Search results for 'Science and state History' (try it on Scholar)

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  1. Morris F. Low (1993). The History of East Asian Science: State of the Art. Studies in History and Philosophy of Science Part A 24 (4):677-686.score: 471.0
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  2. Ira Katznelson (forthcoming). The State to the Rescue? Political Science and History Reconnect. Social Research.score: 435.0
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  3. Bernd Warlich (1974). State of Nature” and the “Natural History” of Bourgeois Society. The Origins of Bourgeois Social Theory as a Philosophy of History and Social Science in Samuel Pufendorf, John Locke and Adam Smith. Philosophy and History 7 (2):153-157.score: 414.0
  4. Mansoor Niaz & Stuart Rowlands (2001). Roberto de Andrade Martins is a Professor at the Physics Institute 'Gleb Wataghin', State University of Campinas (UNICAMP), Brazil. He Received a First Degree in Physics at Sao Paulo University, and PhD in Logic and Philosophy of Science at UNICAMP. His Main Research Interests and the History and Philosophy of Physics. [REVIEW] Science and Education 10:321-322.score: 414.0
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  5. Sergio Hernán Orozco Echeverri (2009). Thomas Hobbes and the Geometry of the Commonwealth: Notes on the State of Nature From the History of Science. Estudios de Filosofía 39:153-175.score: 405.0
  6. Friedel Weinert (2010). The Role of Probability Arguments in the History of Science. Studies in History and Philosophy of Science Part A 41 (1):95-104.score: 297.0
    The paper examines Wesley Salmon's claim that the primary role of plausibility arguments in the history of science is to impose constraints on the prior probability of hypotheses (in the language of Bayesian confirmation theory). A detailed look at Copernicanism and Darwinism and, more briefly, Rutherford's discovery of the atomic nucleus reveals a further and arguably more important role of plausibility arguments. It resides in the consideration of likelihoods, which state how likely a given hypothesis makes a (...)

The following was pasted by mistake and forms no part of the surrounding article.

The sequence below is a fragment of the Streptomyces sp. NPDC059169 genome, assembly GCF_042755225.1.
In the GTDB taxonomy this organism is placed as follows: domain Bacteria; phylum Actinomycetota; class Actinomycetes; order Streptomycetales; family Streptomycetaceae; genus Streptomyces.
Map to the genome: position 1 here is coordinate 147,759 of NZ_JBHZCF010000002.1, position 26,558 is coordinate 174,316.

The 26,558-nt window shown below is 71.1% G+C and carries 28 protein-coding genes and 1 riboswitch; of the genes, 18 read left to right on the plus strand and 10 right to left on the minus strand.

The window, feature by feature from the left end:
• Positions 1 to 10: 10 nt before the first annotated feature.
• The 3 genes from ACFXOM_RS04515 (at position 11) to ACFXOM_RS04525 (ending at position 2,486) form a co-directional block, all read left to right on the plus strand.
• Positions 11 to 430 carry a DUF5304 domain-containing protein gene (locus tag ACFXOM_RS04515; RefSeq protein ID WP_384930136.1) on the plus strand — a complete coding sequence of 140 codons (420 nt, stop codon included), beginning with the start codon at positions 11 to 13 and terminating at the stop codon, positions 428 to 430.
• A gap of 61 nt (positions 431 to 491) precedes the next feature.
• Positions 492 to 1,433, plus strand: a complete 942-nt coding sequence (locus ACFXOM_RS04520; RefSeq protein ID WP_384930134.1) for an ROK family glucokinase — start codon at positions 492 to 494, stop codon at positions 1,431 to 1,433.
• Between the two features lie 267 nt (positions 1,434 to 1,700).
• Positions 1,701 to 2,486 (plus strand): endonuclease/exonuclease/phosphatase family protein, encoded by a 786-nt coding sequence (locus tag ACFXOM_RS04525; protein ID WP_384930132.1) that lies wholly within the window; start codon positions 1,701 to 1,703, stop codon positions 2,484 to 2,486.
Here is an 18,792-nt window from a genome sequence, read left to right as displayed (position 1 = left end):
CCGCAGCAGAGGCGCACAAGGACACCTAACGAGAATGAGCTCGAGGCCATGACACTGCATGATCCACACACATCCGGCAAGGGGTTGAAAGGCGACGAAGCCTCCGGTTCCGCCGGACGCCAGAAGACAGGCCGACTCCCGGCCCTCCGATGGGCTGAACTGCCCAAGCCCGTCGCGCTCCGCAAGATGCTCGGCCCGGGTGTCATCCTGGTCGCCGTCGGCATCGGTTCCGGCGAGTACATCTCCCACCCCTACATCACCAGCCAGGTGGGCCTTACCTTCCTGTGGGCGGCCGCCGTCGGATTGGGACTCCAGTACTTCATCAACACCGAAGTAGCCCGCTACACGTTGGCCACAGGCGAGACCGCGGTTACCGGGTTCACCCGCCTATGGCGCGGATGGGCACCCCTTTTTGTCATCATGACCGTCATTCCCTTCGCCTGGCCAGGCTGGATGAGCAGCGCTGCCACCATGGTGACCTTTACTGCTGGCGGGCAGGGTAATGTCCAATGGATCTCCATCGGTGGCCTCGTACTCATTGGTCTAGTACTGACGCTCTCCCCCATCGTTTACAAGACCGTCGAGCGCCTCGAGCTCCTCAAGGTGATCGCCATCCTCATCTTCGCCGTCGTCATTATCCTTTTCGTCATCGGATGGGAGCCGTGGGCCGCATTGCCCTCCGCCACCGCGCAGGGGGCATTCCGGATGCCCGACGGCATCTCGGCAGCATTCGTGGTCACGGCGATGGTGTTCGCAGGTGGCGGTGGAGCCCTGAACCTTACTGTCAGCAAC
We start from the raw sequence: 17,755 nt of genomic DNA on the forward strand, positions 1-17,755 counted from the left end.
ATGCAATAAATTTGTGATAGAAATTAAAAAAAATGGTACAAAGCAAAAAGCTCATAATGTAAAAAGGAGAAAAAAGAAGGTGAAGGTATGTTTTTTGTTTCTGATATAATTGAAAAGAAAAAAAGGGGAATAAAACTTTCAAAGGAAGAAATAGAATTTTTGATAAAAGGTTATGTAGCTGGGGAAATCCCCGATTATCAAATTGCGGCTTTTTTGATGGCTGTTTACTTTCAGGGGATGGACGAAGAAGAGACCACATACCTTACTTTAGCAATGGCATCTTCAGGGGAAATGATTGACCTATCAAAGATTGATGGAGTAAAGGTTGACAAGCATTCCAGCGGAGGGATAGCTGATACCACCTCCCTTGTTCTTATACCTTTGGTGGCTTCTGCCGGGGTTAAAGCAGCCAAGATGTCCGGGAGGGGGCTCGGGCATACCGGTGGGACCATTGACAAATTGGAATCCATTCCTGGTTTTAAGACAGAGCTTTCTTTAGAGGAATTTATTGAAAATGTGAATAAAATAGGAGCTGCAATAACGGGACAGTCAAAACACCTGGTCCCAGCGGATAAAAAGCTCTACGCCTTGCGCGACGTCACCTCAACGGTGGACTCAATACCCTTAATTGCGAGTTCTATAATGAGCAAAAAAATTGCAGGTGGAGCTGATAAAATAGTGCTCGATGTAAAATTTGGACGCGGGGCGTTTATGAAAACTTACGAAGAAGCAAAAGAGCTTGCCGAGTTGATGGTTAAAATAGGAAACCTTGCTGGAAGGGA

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  7. Nader Chokr (1986). Prescription Versus Description in Philosophy of Science, or Methodology Versus History: A Critical Assessment. Metaphilosophy 17 (4):289-299.score: 267.0
    This paper examines critically the current state of affairs in philosophy of science. It focuses on the well-Known puzzle about the relationship between the normative prescriptive methodology of science and positive descriptive history of science. This puzzle has dogged philosophers of science for over a generation and is still controversial. My conclusion is that there is really no escape from it. The best way to characterize it is as follows: "philosophy of science without (...)
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  8. Lydia Patton (2011). Review of Discourse on a New Method: Reinvigorating the Marriage of History and Philosophy of Science. [REVIEW] Notre Dame Philosophical Reviews.score: 261.0
    That the history and the philosophy of science have been united in a form of disciplinary marriage is a fact. There are pressing questions about the state of this union. Discourse on a New Method: Reinvigorating the Marriage of History and Philosophy of Science is a state of the union address, but also an articulation of compelling and well-defended positions on strategies for making progress in the history and philosophy of science.
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  9. Norwood Russell Hanson (1962). The Irrelevance of History of Science to the Philosophy of Science. Journal of Philosophy 59:574-585.score: 261.0
    History of science and philosophy of science are not logically related: to claim that they are would be either to underestimate or to misunderstand the genetic fallacy. But one risk of inferring that there is no connection at all between the two is the risk that philosophers of science may not know what they are talking about. The philosopher of science who does not know intimately the history of the scientific problem with which he (...)
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  10. Isabelle Laboulais (2008). Serving Science and the State: Mining Science in France, 1794–1810. [REVIEW] Minerva 46 (1):17-36.score: 261.0
    The revolutionary period in France marked a turning point in the history of the profession of mining engineering and its relation to the State. This essay outlines the changing requirements of the revolutionary government, and describes the ways in which the State and its engineering professionals responded to the challenge of combining science and practice.
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  11. Martin Heidegger (2013). Nature, History, State, 1933-1934. Bloomsbury Academic.score: 252.0
  12. Trudy Dehue (1999). Testing Treatments, Managing Life: On the History of Randomized Clinical Trials: Harry M. Marks, The Progress of Experiment: Science and Therapeutic Reform in the United States, 1900-1990. History of the Human Sciences 12 (1):115-124.score: 231.0
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  13. Gregoire Mallard, Catherine Paradeise & Ashveen Peerbaye (eds.) (2008). Global Science and National Sovereignty: Studies in Historical Sociology of Science. Routledge.score: 228.0
    Interrogating the relationship of the sovereign power of the nation state to the scientist's expert knowledge as a legitimating--and sometimes challenging- ...